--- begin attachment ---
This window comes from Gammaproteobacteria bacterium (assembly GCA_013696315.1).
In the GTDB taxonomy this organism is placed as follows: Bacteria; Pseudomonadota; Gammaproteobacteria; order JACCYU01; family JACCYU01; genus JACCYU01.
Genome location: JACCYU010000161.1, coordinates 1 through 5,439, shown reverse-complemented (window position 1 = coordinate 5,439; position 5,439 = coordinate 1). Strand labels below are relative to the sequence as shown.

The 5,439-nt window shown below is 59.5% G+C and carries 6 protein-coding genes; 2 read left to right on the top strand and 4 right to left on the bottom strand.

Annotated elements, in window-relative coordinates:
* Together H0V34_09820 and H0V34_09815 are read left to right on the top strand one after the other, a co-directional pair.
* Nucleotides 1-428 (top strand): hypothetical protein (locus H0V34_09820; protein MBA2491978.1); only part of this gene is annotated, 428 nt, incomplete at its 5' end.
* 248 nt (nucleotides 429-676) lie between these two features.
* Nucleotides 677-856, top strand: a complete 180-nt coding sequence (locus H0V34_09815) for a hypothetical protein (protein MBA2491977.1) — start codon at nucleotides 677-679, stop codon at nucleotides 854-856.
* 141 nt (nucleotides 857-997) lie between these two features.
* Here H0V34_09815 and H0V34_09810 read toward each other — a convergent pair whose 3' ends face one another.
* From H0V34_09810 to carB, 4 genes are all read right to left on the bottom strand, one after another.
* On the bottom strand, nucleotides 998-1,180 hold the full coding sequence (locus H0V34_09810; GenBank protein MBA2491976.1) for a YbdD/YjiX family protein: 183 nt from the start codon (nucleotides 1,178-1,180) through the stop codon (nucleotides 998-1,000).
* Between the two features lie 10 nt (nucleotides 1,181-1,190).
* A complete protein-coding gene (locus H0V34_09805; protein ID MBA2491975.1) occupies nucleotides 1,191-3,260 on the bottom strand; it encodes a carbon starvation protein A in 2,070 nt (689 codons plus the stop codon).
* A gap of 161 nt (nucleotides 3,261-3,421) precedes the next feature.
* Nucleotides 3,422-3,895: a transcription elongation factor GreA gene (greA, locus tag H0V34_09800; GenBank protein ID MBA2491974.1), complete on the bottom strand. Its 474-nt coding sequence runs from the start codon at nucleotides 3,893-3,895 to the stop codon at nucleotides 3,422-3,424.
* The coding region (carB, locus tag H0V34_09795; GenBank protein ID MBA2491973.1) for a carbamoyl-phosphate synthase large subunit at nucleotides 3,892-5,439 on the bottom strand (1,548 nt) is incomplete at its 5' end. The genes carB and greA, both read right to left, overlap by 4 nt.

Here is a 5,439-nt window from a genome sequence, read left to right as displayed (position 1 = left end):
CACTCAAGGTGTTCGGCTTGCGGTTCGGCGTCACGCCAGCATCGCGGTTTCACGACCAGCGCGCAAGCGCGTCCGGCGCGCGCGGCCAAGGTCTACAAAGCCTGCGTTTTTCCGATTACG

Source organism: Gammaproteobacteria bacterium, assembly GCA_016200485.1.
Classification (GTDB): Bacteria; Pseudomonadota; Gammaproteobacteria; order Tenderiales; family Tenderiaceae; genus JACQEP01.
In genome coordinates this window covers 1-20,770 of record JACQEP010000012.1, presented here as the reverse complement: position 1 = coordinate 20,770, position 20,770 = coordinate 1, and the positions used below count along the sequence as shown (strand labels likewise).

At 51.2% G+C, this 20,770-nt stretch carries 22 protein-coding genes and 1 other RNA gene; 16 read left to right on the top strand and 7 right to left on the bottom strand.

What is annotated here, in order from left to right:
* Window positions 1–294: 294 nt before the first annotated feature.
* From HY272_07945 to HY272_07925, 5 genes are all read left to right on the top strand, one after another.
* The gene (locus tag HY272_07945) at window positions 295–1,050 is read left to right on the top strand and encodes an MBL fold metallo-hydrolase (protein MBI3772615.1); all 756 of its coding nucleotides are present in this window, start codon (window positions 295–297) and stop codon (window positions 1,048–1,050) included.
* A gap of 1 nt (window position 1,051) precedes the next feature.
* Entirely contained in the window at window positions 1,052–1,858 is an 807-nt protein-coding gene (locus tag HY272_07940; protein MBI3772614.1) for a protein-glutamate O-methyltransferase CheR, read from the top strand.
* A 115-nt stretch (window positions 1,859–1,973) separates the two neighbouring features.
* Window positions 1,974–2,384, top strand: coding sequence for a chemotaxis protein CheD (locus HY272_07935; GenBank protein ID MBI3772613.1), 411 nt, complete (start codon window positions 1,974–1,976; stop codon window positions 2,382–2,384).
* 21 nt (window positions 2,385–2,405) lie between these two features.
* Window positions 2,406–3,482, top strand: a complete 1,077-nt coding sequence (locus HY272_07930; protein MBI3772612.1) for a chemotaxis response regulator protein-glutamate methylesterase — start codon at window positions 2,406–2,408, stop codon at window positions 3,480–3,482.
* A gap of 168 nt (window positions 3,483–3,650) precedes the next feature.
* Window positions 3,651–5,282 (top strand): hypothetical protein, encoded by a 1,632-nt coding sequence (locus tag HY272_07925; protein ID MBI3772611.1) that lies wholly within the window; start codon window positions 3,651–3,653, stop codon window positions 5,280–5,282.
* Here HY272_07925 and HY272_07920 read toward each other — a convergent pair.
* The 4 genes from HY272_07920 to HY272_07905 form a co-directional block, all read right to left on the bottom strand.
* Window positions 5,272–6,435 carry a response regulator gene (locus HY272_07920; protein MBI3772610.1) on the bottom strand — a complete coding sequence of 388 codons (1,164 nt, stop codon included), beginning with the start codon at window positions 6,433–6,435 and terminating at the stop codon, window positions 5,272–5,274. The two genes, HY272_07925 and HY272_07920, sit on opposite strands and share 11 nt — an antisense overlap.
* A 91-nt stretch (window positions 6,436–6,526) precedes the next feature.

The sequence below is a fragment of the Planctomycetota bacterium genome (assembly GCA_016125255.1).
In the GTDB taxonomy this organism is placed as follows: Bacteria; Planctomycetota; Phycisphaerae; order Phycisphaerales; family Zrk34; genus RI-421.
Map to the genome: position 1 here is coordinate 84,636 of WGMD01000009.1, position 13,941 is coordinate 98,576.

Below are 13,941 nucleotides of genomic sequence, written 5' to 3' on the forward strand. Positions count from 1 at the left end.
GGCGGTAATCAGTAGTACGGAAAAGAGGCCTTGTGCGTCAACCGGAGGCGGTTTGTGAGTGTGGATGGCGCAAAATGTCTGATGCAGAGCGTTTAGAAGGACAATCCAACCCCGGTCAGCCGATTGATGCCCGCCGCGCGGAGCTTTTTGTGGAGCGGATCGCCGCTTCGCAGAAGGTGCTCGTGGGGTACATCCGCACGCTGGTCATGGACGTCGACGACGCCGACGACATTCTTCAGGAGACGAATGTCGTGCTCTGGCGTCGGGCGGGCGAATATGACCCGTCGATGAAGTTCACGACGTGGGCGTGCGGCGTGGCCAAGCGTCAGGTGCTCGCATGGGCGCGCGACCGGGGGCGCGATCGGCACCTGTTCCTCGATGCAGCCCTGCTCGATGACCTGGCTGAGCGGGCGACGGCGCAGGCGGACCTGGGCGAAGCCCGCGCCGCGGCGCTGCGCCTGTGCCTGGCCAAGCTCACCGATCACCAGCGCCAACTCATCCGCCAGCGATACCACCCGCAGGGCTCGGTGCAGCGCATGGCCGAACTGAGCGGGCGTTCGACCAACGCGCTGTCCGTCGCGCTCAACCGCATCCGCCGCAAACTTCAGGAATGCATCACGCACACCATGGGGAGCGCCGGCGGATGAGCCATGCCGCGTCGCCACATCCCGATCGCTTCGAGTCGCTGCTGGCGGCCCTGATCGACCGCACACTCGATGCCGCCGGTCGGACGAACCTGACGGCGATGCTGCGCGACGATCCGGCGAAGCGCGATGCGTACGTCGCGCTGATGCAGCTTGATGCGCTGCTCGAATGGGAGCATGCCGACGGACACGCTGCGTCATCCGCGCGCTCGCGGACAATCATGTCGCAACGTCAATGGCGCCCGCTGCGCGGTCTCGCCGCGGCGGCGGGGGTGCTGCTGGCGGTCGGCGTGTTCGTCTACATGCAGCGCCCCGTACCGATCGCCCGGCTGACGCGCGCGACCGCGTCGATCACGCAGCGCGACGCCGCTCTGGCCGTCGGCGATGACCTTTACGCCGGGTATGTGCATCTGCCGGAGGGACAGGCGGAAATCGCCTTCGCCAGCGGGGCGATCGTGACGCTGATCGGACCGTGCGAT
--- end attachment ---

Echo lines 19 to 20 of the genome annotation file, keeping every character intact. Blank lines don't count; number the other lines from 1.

Here is a 5,439-nt window from a genome sequence, read left to right as displayed (position 1 = left end):
CACTCAAGGTGTTCGGCTTGCGGTTCGGCGTCACGCCAGCATCGCGGTTTCACGACCAGCGCGCAAGCGCGTCCGGCGCGCGCGGCCAAGGTCTACAAAGCCTGCGTTTTTCCGATTACG